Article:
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The University of Sydney

Grant round: 2013

Grant amount: $47,251

Mobile phones are an essential technology for people experiencing homelessness. Yet, while most have mobile phones, and many have smart phones, this doesn't mean they are able to make and receive calls or access online services reliably.

Research on mobile phone and mobile internet access, ownership and use amongst 95 families and young people experiencing homelessness was conducted to gather evidence on the specific needs and circumstances of this group. Key questions were asked on how mobiles and other Internet-enabled devices are used to connect with support, government and other online services, and on the social and economic benefits and risks that mobile technologies represent. The study found that 95% of participants had a mobile phone, which is higher than that recorded for the general population, and that mobile phones are essential for survival and safety, for gaining new skills and for moving out of homelessness. The project worked closely with the national peak agency Homelessness Australia and several state agencies and service providers.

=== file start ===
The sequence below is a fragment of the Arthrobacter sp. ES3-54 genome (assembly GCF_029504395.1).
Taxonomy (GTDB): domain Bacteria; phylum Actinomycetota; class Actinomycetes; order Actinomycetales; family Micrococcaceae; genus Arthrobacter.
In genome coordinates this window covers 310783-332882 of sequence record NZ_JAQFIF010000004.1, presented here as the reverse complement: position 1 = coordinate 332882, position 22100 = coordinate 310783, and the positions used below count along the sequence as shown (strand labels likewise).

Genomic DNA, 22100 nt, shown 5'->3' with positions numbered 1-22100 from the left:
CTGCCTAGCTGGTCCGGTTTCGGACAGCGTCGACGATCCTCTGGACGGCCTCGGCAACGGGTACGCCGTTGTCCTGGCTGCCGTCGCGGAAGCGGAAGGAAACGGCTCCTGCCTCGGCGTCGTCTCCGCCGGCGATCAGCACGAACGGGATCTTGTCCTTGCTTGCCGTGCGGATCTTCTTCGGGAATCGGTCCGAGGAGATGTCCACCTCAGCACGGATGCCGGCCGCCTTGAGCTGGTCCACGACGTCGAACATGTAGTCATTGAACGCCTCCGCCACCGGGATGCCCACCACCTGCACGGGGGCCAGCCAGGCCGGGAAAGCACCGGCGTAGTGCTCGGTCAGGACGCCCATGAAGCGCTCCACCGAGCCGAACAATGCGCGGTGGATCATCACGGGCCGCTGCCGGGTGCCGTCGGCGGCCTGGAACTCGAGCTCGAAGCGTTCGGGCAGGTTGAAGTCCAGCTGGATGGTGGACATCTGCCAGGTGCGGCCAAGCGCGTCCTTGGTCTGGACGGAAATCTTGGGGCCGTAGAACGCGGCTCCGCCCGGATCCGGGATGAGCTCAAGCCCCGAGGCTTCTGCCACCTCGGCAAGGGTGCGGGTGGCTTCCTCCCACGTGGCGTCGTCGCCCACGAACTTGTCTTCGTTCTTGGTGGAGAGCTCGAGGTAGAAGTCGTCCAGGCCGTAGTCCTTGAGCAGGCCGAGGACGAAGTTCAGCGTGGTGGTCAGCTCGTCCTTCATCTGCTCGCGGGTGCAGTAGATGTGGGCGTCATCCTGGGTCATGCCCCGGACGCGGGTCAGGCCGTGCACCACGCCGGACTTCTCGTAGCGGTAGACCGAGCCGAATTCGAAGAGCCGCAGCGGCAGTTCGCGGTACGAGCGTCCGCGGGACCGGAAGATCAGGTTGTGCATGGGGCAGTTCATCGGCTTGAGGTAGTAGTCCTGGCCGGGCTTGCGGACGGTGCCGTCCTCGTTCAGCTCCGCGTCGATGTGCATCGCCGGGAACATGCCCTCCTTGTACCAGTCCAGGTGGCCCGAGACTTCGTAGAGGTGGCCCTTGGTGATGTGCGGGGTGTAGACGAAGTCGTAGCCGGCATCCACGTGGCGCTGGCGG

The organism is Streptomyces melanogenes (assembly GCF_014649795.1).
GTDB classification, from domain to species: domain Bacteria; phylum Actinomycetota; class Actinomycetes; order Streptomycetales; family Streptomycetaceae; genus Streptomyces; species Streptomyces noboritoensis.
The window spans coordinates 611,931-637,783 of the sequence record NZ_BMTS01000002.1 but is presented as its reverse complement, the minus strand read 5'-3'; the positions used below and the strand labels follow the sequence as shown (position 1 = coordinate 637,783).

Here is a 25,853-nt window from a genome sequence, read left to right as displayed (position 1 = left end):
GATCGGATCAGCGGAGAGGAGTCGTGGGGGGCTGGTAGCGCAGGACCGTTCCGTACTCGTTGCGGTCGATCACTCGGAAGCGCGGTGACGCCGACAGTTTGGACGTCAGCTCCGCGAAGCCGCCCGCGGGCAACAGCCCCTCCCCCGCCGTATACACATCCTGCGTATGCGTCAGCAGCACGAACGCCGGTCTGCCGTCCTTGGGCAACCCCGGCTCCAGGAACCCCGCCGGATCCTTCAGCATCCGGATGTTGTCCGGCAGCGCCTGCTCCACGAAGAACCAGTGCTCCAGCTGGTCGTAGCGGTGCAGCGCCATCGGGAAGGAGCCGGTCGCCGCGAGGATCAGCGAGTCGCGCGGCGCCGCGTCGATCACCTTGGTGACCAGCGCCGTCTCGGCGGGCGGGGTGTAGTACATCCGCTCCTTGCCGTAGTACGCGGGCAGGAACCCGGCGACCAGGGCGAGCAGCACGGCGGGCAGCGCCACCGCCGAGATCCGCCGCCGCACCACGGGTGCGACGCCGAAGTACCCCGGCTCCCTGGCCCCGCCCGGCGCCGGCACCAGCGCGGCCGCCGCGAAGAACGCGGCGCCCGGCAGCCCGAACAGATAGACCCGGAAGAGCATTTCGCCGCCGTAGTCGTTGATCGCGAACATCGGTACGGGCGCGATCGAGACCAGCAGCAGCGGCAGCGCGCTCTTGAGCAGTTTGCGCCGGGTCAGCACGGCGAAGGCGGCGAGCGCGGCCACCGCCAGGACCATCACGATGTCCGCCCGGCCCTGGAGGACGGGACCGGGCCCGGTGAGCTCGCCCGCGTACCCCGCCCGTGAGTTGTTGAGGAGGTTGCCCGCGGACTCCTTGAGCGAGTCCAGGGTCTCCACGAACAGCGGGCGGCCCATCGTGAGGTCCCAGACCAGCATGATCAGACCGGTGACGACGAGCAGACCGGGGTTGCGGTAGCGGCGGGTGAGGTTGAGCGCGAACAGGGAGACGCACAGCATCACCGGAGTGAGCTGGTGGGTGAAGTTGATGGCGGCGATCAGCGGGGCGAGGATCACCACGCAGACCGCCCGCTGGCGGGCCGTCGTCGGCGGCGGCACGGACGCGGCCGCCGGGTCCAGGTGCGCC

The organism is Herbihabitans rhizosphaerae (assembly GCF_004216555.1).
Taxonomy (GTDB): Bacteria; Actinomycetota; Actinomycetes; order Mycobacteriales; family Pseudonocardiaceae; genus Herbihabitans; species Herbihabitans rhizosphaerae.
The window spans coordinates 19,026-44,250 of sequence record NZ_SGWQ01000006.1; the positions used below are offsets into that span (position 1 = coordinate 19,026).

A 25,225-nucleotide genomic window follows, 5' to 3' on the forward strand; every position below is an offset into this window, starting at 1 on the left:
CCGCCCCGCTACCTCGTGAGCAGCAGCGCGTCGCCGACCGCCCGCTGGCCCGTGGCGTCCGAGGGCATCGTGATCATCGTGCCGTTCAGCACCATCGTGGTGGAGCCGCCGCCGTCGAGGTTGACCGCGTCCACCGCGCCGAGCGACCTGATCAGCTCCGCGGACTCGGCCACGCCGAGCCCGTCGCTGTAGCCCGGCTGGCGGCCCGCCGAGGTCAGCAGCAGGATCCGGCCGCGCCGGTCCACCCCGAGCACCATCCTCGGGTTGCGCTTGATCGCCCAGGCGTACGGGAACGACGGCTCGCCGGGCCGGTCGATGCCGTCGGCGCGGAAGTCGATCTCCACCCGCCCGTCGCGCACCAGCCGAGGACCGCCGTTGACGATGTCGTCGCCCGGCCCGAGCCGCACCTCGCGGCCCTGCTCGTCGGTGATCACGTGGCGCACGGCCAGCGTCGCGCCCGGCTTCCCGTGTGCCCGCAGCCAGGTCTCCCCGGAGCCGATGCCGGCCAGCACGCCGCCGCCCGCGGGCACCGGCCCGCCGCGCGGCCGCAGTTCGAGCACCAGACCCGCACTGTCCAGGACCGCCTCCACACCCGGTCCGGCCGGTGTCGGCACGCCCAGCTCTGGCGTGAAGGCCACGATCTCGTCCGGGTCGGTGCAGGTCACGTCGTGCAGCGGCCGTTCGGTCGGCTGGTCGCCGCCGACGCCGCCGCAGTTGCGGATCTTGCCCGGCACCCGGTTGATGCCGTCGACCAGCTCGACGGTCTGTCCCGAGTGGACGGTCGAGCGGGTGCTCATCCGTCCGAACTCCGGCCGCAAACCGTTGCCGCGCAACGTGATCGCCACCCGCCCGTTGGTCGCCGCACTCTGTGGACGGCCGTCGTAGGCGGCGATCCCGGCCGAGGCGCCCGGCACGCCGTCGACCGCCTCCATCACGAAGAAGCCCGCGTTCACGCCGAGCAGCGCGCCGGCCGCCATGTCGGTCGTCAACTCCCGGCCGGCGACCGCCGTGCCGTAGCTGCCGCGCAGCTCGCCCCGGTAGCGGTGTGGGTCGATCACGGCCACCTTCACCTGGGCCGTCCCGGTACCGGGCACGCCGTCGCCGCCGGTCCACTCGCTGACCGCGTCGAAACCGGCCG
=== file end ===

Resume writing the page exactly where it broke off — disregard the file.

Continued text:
Download: docHomeless and Connected report3.44 MB

Download: pdfHomeless and Connected report4.42 MB

Download: docHomeless and Connected findings summary3.67 MB

Download: pdfFindingsSummary-web.pdf266.88 KB